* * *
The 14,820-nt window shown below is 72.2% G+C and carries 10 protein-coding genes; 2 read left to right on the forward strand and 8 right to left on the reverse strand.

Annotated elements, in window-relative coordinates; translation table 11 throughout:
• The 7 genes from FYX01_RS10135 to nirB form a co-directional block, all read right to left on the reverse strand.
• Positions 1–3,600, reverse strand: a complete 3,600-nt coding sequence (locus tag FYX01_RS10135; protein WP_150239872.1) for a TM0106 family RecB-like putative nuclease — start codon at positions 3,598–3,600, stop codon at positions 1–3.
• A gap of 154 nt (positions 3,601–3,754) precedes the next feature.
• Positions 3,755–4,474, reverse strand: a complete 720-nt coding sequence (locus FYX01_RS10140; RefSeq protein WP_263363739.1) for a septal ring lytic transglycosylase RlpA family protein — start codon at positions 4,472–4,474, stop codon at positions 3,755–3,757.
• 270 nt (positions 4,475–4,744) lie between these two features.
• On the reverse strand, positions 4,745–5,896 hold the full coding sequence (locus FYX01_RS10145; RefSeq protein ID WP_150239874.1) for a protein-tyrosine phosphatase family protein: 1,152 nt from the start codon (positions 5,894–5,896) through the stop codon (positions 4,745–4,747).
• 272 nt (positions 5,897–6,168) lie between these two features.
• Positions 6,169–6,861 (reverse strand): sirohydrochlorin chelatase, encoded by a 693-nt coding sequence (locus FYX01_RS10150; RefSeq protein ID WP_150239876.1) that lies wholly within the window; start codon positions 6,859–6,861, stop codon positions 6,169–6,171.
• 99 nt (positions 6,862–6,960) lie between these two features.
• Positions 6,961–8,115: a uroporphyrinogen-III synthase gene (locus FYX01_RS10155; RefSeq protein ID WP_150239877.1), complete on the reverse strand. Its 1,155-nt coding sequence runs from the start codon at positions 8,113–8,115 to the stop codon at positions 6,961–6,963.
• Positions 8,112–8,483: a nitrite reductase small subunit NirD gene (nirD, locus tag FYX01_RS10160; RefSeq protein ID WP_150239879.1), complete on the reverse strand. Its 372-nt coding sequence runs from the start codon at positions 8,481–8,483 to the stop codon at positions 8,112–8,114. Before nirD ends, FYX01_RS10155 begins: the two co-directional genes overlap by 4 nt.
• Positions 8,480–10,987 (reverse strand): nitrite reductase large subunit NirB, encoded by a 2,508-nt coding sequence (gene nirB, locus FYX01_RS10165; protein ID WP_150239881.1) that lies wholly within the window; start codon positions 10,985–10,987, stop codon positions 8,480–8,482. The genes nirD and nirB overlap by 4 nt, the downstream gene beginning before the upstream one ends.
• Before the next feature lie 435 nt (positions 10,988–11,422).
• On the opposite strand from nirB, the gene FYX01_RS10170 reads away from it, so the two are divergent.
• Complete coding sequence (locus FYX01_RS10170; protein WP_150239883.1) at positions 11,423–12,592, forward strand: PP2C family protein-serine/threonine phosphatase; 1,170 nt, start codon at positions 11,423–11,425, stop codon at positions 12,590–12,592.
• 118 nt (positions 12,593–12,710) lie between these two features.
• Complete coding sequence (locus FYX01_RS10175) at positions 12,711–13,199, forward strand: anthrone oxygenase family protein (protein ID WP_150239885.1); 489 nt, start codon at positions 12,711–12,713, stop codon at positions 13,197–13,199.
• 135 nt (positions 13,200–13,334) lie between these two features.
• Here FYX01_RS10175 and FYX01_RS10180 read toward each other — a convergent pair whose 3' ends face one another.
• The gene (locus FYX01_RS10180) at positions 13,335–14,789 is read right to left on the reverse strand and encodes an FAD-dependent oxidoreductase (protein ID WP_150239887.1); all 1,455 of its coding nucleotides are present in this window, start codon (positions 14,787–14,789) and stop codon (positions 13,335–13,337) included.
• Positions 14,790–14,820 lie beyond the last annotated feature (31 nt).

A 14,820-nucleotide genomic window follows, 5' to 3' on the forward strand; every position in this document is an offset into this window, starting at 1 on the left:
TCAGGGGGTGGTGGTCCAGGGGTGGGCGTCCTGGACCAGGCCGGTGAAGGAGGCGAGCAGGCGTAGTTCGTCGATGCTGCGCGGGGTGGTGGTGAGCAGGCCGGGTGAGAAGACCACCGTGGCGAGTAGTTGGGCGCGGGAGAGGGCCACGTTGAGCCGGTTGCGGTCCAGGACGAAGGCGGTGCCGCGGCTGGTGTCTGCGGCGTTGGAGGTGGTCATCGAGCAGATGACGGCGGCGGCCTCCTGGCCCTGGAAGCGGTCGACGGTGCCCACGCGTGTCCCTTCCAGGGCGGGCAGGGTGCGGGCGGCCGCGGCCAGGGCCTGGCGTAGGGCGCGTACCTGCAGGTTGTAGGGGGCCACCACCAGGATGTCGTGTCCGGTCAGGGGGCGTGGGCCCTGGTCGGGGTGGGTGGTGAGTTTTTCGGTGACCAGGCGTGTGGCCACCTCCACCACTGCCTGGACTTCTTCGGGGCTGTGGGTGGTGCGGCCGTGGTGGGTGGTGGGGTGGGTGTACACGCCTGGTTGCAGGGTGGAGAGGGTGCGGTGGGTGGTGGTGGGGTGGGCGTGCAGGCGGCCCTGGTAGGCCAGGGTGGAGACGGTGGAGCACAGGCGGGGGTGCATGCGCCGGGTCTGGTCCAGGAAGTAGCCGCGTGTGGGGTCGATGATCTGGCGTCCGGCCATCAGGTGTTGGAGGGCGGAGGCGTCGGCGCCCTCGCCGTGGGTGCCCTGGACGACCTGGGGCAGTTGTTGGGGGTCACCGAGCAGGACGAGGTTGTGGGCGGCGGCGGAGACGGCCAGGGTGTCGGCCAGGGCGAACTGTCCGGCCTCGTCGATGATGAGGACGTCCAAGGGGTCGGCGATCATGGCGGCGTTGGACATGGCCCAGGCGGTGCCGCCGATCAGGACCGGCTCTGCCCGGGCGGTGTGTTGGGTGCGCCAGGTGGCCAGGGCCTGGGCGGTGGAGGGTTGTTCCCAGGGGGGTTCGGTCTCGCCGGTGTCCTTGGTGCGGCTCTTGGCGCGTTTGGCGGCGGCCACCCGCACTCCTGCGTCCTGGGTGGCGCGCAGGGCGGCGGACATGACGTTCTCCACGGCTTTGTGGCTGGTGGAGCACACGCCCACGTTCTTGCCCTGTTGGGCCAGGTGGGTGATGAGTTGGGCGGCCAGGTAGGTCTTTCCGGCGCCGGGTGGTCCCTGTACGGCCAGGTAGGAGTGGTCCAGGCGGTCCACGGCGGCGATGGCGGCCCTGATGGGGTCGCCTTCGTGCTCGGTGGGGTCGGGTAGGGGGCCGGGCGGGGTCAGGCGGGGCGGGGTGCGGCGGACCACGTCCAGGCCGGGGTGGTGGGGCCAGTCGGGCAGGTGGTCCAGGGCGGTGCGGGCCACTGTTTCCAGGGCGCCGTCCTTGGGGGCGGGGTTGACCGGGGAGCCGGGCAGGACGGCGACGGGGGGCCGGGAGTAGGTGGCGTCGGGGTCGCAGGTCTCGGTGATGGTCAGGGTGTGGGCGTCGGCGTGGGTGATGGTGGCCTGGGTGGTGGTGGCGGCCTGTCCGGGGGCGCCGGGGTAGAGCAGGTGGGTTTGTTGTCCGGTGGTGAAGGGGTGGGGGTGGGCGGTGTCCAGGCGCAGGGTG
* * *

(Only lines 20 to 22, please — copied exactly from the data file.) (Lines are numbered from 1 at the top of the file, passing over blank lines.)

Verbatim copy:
• 135 nt (positions 13,200–13,334) lie between these two features.
• Here FYX01_RS10175 and FYX01_RS10180 read toward each other — a convergent pair whose 3' ends face one another.
• The gene (locus FYX01_RS10180) at positions 13,335–14,789 is read right to left on the reverse strand and encodes an FAD-dependent oxidoreductase (protein ID WP_150239887.1); all 1,455 of its coding nucleotides are present in this window, start codon (positions 14,787–14,789) and stop codon (positions 13,335–13,337) included.